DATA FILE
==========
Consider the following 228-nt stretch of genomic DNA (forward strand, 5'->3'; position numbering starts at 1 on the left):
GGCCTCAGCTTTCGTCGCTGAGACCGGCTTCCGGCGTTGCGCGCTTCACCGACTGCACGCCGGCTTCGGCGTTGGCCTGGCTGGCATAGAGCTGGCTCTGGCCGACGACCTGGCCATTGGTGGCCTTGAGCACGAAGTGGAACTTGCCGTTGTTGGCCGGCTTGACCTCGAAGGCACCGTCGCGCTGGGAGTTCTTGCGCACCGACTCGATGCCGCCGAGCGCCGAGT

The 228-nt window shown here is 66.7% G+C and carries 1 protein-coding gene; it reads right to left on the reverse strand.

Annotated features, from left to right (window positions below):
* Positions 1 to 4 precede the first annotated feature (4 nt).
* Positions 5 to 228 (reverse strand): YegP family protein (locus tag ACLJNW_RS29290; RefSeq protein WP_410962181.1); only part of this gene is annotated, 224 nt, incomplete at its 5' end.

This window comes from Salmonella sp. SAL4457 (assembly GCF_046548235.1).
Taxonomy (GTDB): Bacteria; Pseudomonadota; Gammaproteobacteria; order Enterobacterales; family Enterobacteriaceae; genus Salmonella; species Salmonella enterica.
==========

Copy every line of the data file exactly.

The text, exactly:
Consider the following 228-nt stretch of genomic DNA (forward strand, 5'->3'; position numbering starts at 1 on the left):
GGCCTCAGCTTTCGTCGCTGAGACCGGCTTCCGGCGTTGCGCGCTTCACCGACTGCACGCCGGCTTCGGCGTTGGCCTGGCTGGCATAGAGCTGGCTCTGGCCGACGACCTGGCCATTGGTGGCCTTGAGCACGAAGTGGAACTTGCCGTTGTTGGCCGGCTTGACCTCGAAGGCACCGTCGCGCTGGGAGTTCTTGCGCACCGACTCGATGCCGCCGAGCGCCGAGT

The 228-nt window shown here is 66.7% G+C and carries 1 protein-coding gene; it reads right to left on the reverse strand.

Annotated features, from left to right (window positions below):
* Positions 1 to 4 precede the first annotated feature (4 nt).
* Positions 5 to 228 (reverse strand): YegP family protein (locus tag ACLJNW_RS29290; RefSeq protein WP_410962181.1); only part of this gene is annotated, 224 nt, incomplete at its 5' end.

This window comes from Salmonella sp. SAL4457 (assembly GCF_046548235.1).
Taxonomy (GTDB): Bacteria; Pseudomonadota; Gammaproteobacteria; order Enterobacterales; family Enterobacteriaceae; genus Salmonella; species Salmonella enterica.